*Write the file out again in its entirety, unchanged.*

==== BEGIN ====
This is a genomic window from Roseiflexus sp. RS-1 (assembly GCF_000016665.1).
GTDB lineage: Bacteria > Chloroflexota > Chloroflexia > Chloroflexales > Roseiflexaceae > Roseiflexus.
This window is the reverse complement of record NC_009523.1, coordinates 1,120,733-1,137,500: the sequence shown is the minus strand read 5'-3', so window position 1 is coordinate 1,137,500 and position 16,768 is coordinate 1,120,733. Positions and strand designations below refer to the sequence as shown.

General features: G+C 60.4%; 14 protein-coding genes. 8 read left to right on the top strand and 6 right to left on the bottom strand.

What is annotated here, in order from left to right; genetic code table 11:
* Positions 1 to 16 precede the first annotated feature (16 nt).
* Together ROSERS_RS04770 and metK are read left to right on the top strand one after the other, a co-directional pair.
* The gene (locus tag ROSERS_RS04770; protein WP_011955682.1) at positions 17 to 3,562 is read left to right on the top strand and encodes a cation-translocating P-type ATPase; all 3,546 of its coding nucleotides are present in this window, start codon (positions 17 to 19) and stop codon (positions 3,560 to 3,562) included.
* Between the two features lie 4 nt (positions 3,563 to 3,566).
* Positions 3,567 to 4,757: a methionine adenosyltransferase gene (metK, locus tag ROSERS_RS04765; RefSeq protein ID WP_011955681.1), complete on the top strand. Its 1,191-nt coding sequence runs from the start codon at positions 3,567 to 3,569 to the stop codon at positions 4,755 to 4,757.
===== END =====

This is a genomic window from Roseiflexus sp. RS-1 (assembly GCF_000016665.1).
GTDB lineage: Bacteria > Chloroflexota > Chloroflexia > Chloroflexales > Roseiflexaceae > Roseiflexus.
This window is the reverse complement of record NC_009523.1, coordinates 1,120,733-1,137,500: the sequence shown is the minus strand read 5'-3', so window position 1 is coordinate 1,137,500 and position 16,768 is coordinate 1,120,733. Positions and strand designations below refer to the sequence as shown.

General features: G+C 60.4%; 14 protein-coding genes. 8 read left to right on the top strand and 6 right to left on the bottom strand.

What is annotated here, in order from left to right; genetic code table 11:
* Positions 1 to 16 precede the first annotated feature (16 nt).
* Together ROSERS_RS04770 and metK are read left to right on the top strand one after the other, a co-directional pair.
* The gene (locus tag ROSERS_RS04770; protein WP_011955682.1) at positions 17 to 3,562 is read left to right on the top strand and encodes a cation-translocating P-type ATPase; all 3,546 of its coding nucleotides are present in this window, start codon (positions 17 to 19) and stop codon (positions 3,560 to 3,562) included.
* Between the two features lie 4 nt (positions 3,563 to 3,566).
* Positions 3,567 to 4,757: a methionine adenosyltransferase gene (metK, locus tag ROSERS_RS04765; RefSeq protein ID WP_011955681.1), complete on the top strand. Its 1,191-nt coding sequence runs from the start codon at positions 3,567 to 3,569 to the stop codon at positions 4,755 to 4,757.